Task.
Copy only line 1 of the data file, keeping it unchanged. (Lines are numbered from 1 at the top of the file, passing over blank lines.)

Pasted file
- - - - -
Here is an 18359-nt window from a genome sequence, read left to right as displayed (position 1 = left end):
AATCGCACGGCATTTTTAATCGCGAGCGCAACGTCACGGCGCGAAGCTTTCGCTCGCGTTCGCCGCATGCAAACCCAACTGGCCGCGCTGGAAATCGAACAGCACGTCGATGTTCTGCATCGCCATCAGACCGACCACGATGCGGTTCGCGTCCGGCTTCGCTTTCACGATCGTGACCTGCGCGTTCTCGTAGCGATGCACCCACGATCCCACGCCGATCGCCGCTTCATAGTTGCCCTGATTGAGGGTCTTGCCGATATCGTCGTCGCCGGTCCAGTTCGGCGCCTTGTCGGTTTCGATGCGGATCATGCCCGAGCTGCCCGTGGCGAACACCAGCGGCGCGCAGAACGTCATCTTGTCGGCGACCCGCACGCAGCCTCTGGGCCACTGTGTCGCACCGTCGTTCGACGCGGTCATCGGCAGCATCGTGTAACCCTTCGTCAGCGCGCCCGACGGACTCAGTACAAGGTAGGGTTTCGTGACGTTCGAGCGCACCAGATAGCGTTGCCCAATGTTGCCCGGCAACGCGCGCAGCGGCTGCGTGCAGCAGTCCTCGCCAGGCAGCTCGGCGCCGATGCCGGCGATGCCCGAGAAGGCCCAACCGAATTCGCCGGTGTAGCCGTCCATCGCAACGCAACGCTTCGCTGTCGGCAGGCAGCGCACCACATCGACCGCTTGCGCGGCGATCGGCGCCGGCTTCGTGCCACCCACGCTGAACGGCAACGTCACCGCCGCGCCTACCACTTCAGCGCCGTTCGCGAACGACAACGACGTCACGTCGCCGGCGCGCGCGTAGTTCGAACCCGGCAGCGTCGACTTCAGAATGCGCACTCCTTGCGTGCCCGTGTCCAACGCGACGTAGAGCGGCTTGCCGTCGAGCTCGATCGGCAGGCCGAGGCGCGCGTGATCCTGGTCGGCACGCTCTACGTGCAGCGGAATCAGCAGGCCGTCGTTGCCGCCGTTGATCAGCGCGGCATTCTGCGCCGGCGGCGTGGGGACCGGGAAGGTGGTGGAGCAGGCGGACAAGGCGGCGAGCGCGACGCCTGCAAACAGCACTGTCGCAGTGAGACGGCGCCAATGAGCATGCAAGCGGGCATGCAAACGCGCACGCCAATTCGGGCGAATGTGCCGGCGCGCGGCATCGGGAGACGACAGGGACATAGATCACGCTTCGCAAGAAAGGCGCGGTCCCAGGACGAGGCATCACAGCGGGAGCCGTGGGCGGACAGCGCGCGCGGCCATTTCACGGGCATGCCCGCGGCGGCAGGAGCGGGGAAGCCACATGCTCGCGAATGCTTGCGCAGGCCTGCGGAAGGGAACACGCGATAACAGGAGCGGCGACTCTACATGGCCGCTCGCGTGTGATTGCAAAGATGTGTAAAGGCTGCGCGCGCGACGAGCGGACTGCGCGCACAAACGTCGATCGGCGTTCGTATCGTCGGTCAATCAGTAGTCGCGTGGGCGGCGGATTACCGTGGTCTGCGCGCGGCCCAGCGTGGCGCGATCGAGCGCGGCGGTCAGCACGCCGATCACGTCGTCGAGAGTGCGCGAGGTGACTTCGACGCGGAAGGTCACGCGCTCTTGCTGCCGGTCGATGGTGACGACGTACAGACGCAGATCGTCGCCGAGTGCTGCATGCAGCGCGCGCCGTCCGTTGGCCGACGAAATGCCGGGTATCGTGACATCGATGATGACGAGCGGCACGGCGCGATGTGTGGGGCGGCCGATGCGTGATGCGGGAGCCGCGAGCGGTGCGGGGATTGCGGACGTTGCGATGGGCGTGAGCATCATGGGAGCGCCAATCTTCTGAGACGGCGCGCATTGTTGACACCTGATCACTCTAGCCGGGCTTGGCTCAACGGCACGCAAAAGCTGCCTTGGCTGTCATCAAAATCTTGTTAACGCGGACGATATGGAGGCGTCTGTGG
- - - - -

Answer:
Here is an 18359-nt window from a genome sequence, read left to right as displayed (position 1 = left end):